If you're looking for a fascinating career that is also in-demand, consider accounting.
According to the United States Department of Labor, accounting professionals—including budget analysts, forensic accountants, senior accountants, auditors, and controllers—are projected to be increasingly in demand well into the next decade. Accountants and auditors in particular may grow approximately 11 % faster than all other occupations on average. It is estimated that the increasing complexity of tax laws, the robust health of the economy, and enhanced regulations within the financial sector are all contributing factors to this accounting boom.
So, what's so diverse about different levels of accounting? If you've never considered a career in accounting, you might be somewhat confused as to what makes, for example, an auditor different from a controller. Don't they all deal with numbers?
They do, in a macro sense. However, there are a great many variations across industries and sectors. In this series of posts, I'll be discussing different accounting professions, what sort of personalities might find them appealing, and what kinds of specific projects the professionals can expect. First, I'll start with…
Also called a financial analyst, a budget analyst monitors and organizes the finances for his or her organization. This includes working across departments to determine budgetary needs, drafting proposals for funding, making financial projections, and drawing up budgets for any special projects. This can be either in the public or private sector, as well as in nearly any industry (health care, tech, arts and entertainment, travel, food and beverage, etc.)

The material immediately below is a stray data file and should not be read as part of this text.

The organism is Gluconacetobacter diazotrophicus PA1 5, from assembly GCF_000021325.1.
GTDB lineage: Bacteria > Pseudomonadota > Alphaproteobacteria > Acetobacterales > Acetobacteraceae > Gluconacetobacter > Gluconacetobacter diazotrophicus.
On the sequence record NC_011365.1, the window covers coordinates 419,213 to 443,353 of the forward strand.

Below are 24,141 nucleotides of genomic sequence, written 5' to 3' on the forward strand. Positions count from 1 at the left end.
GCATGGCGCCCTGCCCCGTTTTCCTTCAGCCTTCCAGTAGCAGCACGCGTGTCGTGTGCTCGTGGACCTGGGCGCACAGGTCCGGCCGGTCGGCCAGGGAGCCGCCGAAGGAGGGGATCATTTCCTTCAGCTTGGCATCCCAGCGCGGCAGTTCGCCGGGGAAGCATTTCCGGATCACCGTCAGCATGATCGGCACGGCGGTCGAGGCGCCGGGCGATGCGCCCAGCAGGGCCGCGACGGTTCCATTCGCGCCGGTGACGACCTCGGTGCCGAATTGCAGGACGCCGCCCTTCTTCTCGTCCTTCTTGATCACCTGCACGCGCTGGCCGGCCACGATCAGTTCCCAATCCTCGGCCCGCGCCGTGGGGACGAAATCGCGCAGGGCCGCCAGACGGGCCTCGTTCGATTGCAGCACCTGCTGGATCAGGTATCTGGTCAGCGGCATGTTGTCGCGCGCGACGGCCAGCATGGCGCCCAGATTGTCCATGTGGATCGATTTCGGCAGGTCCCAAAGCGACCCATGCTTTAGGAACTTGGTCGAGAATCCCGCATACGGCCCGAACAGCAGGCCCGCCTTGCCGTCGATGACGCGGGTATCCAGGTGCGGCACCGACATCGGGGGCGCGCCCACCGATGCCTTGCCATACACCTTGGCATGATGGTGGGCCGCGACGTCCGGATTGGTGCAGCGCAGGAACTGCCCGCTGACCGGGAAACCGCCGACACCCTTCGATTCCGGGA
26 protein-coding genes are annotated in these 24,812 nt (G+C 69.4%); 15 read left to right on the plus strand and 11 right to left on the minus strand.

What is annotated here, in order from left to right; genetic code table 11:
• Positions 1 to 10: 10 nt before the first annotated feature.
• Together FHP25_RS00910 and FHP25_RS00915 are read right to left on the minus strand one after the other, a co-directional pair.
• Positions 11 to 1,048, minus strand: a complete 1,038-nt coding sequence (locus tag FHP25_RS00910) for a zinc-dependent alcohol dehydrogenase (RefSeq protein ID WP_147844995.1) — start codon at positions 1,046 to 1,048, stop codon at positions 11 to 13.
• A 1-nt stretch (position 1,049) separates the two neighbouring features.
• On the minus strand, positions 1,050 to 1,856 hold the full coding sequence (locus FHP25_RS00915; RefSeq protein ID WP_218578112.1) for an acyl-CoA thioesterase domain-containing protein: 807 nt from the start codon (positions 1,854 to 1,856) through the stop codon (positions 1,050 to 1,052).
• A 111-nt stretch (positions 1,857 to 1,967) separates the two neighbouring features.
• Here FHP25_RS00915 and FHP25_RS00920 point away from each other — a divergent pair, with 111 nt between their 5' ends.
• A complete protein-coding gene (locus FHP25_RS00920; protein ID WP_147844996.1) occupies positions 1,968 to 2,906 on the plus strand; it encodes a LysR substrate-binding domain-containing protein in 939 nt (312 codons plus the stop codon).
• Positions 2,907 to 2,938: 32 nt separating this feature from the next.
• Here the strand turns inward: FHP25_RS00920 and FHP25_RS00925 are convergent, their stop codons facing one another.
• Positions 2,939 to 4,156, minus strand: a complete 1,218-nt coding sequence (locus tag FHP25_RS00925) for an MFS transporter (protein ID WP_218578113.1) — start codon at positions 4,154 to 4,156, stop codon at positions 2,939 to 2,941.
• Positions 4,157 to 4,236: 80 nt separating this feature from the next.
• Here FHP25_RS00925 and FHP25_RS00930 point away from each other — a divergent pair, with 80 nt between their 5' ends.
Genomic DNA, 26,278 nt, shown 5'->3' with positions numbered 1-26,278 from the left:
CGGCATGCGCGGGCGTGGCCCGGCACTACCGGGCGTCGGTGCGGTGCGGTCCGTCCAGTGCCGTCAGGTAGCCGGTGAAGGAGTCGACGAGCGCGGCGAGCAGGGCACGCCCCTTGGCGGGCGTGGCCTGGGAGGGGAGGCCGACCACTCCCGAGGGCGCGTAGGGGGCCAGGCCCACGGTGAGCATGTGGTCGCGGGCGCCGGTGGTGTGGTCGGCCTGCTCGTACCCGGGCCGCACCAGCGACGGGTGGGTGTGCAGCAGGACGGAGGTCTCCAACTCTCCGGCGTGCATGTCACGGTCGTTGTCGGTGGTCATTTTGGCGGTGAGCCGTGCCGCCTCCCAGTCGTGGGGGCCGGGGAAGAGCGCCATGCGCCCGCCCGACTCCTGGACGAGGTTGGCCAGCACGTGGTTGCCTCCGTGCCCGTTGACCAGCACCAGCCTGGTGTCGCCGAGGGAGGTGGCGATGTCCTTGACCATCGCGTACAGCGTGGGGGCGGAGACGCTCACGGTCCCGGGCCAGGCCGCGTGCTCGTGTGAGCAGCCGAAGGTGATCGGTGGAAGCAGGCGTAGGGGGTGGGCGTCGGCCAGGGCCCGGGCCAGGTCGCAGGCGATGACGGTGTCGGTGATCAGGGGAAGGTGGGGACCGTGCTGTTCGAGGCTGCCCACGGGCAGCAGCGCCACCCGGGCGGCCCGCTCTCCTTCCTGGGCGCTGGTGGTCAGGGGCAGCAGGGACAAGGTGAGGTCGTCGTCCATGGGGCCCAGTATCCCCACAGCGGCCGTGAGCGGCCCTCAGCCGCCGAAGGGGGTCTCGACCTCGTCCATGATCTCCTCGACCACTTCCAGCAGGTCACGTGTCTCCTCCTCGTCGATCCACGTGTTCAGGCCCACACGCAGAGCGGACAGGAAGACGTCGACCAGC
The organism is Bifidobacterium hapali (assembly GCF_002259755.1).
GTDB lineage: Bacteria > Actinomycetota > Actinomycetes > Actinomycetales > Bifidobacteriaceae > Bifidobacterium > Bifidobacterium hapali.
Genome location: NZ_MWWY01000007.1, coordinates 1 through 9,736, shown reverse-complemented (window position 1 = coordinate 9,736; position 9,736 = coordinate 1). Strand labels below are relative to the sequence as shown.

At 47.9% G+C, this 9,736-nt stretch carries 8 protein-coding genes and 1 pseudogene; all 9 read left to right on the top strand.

People who enjoy and excel at cross-functional collaboration would thrive as budget analysts.
In the public sector, budget analysts require a comprehensive understanding of legislative measures and regional demographics in order to effectively map out budgetary requirements and projections. People who are passionate about social issues and who would like to have a positive affect on the community are exceptionally suited to careers as public sector budget analysts.
Salaries for local government budget analysts (with Master's degrees) begin at approximately $44,000. The average salary for federal government budget analysts is $71,220.
In the private sector, the possibilities are limitless. For example, a budget analyst working for a major network or film studio would not only perform organizational budget proposals, funding requests, and financial analysis, but also work closely with production teams for various projects.
The average salary for budget analysts in the arts and entertainment industry is $92,370.
In my next post, I'll discuss environmental accountants!
Author Lewis Daidone is a Certified Public Accountant, and currently consulting with financial services and technology companies.